Issue 102 is out now
Melissa Corkhill

By Melissa Corkhill

26th December 2014

For some, it’s a day to catch up with friends or the other half of the family. For others, it’s a totally slob-out-on-the-sofa, eat chocolate and watch films kind of day. There are those for whom Boxing Day is all about getting outside and working off some of the gluttony of the preceding days. However your family celebrates Boxing Day, you likely have a few tried and tested traditions. Most people enjoy a day off work and a chance to hang out with the family and perhaps play a few board-games.

Melissa Corkhill

By Melissa Corkhill

26th December 2014

Melissa Corkhill

By Melissa Corkhill

26th December 2014

But where did Boxing Day come from? Who celebrated it first and why has it become a national holiday? And what about the mysterious name?

GIFTS FOR THOSE IN NEED
Boxing Day is a national holiday in the UK, New Zealand, Australia, Canada and South Africa as well as other countries. It falls on the day after Christmas Day; 26th December. There are different schools of thought on why it’s called Boxing Day. The tradition of giving gifts or money on Boxing Day to servants, and also those in need, dates back to the Middle Ages. Servants would always have a day off, when they could return to their families, and their employers would often send them off with a box of treats, such as gifts and leftover food.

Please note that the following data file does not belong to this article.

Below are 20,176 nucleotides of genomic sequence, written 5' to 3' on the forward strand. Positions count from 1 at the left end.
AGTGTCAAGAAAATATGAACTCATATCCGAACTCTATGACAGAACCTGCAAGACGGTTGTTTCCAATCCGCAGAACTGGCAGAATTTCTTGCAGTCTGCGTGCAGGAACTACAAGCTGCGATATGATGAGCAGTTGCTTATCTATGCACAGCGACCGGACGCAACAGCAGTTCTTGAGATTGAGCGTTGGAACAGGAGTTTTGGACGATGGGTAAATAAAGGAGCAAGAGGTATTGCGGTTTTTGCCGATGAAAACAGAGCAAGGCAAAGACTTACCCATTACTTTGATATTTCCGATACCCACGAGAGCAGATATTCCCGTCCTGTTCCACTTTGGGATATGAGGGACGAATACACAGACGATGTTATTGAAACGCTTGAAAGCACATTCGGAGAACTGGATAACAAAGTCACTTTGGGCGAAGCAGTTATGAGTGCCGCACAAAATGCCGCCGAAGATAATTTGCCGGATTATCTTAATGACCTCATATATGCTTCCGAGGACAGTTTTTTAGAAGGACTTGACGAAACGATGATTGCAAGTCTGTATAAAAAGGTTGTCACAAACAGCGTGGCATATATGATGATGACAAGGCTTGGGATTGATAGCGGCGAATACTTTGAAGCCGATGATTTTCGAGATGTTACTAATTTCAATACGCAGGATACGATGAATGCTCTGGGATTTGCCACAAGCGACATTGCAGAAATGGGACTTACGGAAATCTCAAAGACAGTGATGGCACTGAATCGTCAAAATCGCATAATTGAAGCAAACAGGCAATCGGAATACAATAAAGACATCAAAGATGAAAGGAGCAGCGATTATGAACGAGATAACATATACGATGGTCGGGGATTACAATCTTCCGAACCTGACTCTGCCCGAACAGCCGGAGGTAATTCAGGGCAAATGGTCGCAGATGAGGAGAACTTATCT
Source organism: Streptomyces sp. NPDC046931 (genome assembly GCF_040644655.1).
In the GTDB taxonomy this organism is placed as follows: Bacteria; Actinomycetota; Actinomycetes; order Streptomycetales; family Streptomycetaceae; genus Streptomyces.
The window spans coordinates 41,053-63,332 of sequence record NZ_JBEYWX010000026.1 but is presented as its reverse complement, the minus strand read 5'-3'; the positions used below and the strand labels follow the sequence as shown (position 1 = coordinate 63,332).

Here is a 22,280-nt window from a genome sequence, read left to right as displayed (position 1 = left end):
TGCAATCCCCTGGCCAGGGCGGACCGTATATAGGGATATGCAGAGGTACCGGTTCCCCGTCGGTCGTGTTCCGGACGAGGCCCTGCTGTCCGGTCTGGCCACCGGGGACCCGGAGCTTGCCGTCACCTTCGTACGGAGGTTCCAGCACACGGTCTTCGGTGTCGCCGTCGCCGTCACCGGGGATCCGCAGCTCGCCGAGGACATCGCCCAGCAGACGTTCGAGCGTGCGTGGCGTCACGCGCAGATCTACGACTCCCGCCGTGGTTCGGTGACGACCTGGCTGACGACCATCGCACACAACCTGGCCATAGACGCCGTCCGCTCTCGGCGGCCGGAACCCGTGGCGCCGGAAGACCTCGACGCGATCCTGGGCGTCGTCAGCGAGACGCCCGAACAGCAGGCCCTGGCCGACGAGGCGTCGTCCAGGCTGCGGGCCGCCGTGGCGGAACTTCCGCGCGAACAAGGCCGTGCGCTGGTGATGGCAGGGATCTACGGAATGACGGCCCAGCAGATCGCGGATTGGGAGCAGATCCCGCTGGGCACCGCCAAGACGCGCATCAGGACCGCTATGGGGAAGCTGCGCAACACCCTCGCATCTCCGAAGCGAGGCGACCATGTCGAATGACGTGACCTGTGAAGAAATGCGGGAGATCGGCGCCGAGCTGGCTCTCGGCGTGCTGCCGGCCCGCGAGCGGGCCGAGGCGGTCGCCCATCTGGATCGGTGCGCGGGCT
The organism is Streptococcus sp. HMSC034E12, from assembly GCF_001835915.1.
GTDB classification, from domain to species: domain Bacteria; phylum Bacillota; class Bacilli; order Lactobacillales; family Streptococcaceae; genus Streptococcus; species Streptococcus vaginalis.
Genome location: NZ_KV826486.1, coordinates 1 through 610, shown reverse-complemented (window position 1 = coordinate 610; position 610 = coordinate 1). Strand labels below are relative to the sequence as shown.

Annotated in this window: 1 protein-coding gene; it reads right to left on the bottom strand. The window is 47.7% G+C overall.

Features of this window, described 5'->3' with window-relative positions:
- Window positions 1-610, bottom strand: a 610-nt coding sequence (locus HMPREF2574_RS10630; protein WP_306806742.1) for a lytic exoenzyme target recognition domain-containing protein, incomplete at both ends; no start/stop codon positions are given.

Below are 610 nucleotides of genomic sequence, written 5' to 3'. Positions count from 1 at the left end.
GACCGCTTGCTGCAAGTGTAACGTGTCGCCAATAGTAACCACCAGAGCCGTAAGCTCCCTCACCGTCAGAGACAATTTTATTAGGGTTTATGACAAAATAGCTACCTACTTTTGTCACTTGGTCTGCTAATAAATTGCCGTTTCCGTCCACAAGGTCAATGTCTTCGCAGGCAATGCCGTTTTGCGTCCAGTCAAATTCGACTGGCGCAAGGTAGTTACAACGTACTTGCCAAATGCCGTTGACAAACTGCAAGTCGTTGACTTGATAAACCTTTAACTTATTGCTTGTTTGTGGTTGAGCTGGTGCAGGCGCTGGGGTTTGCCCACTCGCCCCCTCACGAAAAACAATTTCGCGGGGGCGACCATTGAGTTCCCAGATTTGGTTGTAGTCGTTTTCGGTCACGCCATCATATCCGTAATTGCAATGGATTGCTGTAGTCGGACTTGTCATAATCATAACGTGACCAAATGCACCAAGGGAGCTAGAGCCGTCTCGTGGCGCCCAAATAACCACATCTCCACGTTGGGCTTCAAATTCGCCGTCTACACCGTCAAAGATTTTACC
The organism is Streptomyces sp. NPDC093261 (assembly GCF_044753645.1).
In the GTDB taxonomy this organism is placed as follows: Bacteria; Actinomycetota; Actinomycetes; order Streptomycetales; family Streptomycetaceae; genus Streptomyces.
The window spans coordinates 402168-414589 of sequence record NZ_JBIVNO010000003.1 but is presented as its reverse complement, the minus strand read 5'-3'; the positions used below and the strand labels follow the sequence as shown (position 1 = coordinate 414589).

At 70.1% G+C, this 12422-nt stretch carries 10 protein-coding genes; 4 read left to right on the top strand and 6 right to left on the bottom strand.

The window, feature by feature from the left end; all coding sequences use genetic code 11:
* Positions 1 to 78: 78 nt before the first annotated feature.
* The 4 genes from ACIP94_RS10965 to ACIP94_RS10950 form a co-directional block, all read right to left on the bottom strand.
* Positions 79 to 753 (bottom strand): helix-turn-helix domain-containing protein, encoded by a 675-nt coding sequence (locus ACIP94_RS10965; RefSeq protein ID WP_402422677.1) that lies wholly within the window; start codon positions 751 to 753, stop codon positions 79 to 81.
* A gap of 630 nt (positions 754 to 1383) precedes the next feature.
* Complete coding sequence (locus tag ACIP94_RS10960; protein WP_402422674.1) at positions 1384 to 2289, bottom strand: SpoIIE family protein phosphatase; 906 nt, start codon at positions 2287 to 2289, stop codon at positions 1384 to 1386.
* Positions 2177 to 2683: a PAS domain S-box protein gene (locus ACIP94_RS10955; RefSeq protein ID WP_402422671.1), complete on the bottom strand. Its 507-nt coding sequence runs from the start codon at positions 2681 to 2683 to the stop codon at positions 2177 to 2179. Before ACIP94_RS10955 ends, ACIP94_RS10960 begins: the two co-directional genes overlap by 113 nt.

Another reason it might be called Boxing Day is because of boxes placed outside churches on Christmas Day collecting alms for the poor. This is a tradition that dates back to the Romans, with the collection being distributed amongst the needy on Boxing Day.

SHOPPING MAD
Sadly, the post-Christmas sales seem to start earlier and earlier and now many people either make their way to the nearest shopping centre on Boxing Day, or jump online to snap up deals. Last year saw an extraordinarily busy shopping day with people queuing from 6am: on London’s Oxford Street, flagship store Selfridges reported its most successful first hour of trade ever, with £1.5 million rattling through the tills.

RACES AND RUNS
Boxing Day is also synonymous with sport, with horse racing being the most notable activity. Throughout history, Boxing Day has also been a day when people gather in rural areas to hunt, despite the best efforts of animal rights campaigners. Since 2004, there has been a ban on fox hunting but it is still legal for hounds to flush out foxes to be shot. Some crazy folk choose to swim across the Channel, while others get their trainers on for running events across the UK.

But most of us will spend Boxing Day at home or with family, munching through leftovers and perhaps enjoying an invigorating walk. Whatever you do, we wish you a very happy festive period, with plenty of time to relax and enjoy your family.

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